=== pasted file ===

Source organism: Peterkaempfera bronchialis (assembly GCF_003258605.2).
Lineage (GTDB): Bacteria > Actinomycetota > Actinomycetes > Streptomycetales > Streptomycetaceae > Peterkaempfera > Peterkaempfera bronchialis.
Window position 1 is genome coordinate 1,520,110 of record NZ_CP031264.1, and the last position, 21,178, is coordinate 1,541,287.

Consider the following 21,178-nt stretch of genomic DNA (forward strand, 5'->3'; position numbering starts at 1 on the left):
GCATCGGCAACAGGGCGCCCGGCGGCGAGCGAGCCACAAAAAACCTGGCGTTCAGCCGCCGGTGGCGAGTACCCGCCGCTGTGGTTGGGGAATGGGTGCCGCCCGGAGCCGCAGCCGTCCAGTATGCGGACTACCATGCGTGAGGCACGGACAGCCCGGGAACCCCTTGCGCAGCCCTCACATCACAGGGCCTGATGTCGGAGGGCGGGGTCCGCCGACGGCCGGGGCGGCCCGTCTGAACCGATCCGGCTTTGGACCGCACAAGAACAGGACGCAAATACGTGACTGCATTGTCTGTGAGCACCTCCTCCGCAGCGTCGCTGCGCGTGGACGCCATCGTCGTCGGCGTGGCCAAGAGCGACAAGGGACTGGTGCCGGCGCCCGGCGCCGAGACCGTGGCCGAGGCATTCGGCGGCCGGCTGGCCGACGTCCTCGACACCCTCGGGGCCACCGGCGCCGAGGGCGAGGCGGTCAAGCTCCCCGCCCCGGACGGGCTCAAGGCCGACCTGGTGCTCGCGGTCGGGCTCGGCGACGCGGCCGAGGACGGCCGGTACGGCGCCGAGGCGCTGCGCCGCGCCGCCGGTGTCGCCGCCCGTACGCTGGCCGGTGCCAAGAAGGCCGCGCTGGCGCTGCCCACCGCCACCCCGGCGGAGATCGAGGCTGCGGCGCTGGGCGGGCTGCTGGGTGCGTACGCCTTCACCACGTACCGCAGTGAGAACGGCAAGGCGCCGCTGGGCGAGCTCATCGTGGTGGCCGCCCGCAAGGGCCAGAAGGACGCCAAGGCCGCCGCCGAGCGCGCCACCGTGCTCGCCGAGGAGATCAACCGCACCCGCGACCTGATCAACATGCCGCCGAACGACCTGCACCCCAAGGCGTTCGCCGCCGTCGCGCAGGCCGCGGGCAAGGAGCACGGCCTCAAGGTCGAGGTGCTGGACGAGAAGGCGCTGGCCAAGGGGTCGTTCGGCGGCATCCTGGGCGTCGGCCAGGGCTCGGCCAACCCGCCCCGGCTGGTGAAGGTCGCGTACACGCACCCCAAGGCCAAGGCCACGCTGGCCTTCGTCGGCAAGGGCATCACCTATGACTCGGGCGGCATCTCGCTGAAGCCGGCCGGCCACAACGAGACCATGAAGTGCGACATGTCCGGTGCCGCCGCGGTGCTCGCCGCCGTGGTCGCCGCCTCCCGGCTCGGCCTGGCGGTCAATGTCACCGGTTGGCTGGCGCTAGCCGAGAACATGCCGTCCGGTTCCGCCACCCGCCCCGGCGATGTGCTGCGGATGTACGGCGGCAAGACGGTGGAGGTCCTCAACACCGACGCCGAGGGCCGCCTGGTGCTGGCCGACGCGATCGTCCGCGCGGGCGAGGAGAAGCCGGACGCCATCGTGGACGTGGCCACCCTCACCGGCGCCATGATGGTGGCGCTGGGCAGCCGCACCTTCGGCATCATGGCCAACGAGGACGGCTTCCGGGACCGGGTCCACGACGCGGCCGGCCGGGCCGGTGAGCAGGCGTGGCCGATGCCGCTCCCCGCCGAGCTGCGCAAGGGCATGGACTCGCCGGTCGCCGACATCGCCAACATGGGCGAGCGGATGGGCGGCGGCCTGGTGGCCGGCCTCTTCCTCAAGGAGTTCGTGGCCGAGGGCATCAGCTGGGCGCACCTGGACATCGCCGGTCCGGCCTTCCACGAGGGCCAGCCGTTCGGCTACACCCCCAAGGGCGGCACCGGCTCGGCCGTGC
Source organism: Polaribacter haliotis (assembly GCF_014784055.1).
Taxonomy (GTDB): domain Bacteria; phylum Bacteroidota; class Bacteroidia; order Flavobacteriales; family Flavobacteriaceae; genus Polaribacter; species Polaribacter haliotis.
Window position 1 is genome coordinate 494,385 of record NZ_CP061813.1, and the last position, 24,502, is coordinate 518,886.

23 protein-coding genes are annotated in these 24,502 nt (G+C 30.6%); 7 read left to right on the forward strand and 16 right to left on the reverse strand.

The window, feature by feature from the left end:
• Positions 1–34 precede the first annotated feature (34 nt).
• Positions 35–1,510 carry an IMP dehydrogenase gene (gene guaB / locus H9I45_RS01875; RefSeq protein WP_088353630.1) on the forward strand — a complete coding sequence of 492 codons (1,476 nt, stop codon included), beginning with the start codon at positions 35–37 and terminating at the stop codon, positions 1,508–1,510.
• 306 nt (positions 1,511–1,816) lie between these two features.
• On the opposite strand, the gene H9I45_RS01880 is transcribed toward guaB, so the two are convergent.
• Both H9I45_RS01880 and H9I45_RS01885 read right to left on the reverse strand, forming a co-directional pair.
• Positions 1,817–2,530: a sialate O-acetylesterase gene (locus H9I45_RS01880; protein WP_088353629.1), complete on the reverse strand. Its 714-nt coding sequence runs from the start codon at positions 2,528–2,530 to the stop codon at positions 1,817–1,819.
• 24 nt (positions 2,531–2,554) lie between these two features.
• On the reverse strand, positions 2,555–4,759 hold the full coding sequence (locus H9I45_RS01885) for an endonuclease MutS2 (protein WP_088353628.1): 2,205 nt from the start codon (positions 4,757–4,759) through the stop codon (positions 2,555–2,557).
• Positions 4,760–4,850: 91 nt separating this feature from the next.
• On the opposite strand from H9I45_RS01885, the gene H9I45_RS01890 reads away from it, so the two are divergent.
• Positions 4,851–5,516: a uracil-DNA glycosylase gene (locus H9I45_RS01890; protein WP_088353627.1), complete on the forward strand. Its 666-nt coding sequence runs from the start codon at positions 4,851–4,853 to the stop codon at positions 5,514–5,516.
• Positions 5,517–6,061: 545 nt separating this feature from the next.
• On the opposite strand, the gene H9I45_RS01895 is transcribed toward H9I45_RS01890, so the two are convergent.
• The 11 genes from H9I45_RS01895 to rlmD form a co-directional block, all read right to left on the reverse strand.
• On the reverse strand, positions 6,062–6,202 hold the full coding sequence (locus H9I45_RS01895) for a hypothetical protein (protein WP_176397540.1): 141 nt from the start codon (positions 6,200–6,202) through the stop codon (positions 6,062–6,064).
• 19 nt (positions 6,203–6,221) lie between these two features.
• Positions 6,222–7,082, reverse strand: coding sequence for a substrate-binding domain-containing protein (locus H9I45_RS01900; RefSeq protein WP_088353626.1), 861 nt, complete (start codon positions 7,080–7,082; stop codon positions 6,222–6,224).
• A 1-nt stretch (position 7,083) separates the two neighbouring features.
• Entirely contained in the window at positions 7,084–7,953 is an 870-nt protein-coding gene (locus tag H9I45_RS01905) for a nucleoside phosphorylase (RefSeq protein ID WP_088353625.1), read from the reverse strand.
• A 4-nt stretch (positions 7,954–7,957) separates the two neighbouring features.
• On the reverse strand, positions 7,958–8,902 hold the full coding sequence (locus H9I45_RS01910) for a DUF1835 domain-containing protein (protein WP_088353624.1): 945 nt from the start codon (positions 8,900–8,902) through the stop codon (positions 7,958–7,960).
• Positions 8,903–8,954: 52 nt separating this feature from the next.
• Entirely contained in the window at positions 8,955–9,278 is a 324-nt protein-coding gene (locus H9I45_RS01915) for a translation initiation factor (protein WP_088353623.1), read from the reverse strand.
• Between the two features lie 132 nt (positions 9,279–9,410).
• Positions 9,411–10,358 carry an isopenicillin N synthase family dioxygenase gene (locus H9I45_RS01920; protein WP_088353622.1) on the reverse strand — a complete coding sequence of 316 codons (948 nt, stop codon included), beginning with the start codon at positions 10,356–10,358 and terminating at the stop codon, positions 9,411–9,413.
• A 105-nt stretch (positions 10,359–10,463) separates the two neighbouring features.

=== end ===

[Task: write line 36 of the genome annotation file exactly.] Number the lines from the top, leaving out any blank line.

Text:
• A 105-nt stretch (positions 10,359–10,463) separates the two neighbouring features.